The Director’s View: LIBER 2015 ends in triumph for London
By Paul Ayris, on 28 June 2015
480+ attenders from all over Europe were present at the event, with visitors also from Canada, the USA and elsewhere. LIBER 2015 is the largest Conference in LIBER’s history. The theme of the Conference was Towards Open Science – a global movement which sees openness and sharing as crucial themes in the processes involved in research and education.
The two keynote speakers on Day 1 set the tone for the whole Conference. Sir Mark Walport, Chief Scientific Adviser to HM Government and Head of the Government Office for Science UK, gave the opening keynote to a packed audience in Beveridge Hall, Senate House. What is a library in the 21st century? The role of a library is to communicate knowledge, and knowledge is power. New models of doing and publishing science will inevitably alter how results and supporting data are stored and disseminated. Sir Mark Walport discussed how libraries can work to maximise the distribution of knowledge, while protecting the intellectual property of its authors. For Sir Mark, electronic publication is a second Gutenberg moment. Science is not finished until communicated. For Sir Mark, librarians are visionaries who will help deliver the revolution which comes in the wake of the Open agenda.
Immediately after Sir Mark’s keynote, LIBER 2015 invited Dr Jean-Claude Burgelman, Head of the Unit of Science Policy and Foresight, Directorate General RTD in the European Commission, to address the Conference. Jean-Claude analysed the findings of his Europe-wide consultation on Open Science. I had been privileged to be a keynote speaker for LERU (League of European Research Universities) at the consultation meeting in Leuven, Belgium. Jean-Claude highlighted that the two main features of the Open Science movement are Open Access to Publications and Research Data Management (with Open Data as a goal). UCL should feel pleased, as these are two areas which are strategic priorities and areas in which UCL Library Services is fully involved.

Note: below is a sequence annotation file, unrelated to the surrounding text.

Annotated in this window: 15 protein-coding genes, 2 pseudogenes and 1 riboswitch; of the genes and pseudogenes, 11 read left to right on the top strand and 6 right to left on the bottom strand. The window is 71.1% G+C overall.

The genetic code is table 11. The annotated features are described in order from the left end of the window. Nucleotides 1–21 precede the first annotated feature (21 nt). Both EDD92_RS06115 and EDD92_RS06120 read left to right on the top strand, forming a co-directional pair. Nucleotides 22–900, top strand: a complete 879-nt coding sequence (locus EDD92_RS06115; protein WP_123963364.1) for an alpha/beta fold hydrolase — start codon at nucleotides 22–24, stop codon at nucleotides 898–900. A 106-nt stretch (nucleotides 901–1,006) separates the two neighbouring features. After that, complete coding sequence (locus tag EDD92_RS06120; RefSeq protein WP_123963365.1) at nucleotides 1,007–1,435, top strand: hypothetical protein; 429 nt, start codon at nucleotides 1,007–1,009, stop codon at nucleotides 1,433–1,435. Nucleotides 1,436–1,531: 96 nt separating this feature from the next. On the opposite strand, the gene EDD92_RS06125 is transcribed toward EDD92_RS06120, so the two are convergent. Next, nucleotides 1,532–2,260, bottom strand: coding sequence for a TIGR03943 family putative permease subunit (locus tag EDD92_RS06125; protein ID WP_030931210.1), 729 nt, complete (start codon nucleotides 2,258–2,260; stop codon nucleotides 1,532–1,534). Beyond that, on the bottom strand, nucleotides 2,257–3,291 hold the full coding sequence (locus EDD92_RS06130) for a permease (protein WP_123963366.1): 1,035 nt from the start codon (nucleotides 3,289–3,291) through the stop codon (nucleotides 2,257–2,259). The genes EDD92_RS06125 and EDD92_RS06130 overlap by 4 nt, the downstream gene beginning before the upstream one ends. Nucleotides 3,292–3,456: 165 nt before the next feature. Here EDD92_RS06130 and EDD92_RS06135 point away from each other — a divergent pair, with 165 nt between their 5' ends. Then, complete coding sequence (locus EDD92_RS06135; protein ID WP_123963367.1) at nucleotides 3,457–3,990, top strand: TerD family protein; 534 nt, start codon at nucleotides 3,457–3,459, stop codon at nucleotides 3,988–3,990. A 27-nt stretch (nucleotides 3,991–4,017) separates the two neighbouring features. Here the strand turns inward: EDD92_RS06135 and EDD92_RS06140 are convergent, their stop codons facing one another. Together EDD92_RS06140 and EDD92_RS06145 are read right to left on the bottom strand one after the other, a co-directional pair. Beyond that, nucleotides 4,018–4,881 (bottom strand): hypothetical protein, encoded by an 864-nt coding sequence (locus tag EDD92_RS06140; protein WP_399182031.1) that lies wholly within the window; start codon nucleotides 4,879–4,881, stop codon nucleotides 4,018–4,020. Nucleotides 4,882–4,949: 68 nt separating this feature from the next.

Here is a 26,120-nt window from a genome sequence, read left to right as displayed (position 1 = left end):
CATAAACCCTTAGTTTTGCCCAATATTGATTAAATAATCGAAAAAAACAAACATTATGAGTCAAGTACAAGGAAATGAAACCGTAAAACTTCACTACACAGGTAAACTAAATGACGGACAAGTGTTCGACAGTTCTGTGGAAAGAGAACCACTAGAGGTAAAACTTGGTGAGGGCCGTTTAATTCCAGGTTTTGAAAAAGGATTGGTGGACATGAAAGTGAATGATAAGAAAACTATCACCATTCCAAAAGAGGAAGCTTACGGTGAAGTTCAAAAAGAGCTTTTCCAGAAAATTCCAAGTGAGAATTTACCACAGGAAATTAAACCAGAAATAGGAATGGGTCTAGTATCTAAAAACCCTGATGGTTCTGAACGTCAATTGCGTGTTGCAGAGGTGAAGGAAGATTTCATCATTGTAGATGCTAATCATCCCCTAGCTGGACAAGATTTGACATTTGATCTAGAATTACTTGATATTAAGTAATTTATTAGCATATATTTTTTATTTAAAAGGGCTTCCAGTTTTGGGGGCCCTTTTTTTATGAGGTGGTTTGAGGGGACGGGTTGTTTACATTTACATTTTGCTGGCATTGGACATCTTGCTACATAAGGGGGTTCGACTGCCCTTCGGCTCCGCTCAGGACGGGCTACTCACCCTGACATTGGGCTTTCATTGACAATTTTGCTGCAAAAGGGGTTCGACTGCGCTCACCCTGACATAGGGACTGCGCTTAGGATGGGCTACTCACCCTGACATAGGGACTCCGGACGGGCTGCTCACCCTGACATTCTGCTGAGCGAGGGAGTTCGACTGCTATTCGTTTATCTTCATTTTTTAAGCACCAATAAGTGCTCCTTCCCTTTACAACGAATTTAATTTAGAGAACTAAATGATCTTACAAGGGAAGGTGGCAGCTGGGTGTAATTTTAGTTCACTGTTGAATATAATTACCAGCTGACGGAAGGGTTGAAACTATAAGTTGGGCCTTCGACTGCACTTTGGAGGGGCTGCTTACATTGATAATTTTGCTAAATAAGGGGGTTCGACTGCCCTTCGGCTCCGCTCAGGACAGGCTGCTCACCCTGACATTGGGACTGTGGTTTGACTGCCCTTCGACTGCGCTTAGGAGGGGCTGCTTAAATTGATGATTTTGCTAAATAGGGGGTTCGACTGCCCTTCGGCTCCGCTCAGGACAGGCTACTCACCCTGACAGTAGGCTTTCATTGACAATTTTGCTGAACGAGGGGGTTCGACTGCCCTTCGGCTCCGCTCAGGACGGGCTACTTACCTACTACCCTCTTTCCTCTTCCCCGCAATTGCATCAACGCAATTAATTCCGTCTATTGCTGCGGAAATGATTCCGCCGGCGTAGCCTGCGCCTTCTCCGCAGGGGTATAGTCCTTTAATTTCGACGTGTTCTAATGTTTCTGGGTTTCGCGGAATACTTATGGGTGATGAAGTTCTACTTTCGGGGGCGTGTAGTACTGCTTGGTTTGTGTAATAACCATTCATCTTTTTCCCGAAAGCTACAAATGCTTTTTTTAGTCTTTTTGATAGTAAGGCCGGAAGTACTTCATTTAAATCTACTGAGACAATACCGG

The 3 days of the Conference provided an unrivalled opportunity for delegates to hear first rate academic papers, and to take advantage of opportunities for networking and for developing new collaborations. Over 5000 tweets were sent to the #LIBER2015 hashtag, and the feedback from delegates on the success of the Conference has been uniformly positive. Over 60 colleagues from the four London organisers made a tremendous
contribution to the successful running of the Conference over the whole week. It has taken 2 years for the Local Organising Committee in London to organise the event, and the contribution of all who generously gave their time has been nothing short of outstanding.
The launch of UCL Press earlier in June forms part of UCL’s contribution to the Open Science agenda, as UCL Press is the UK’s first fully OA University Press. Timed with the LIBER Conference, Waterstones opposite UCL has made a display of the first 3 launch titles from the Press for those customers who wish to buy paper copies – digital versions are freely available on the UCL Press website. All members of UCL Library Services can feel proud at the Library’s outstanding achievement in developing UCL Press as an OA press.
One of the Key Performance Areas of the new Library Strategy is Communication, Open Access and Outreach. LIBER 2015 has been a deep and meaningful contribution to this KPA. Open Science has Open Access at its heart. Communication and Outreach across the whole of Europe were at the heart of the academic presentations and the networking and collaborations at the LIBER Conference. LIBER 2015 was good for Europe and good for UCL, because it has enabled us to show the European library world what a fantastic library community we have built here.
All the presentations, and videos from the plenary sessions, will be available via the Conference Programme in the coming days.
Director of UCL Library Services
Chair, Local Organising Committee in London, LIBER 2015
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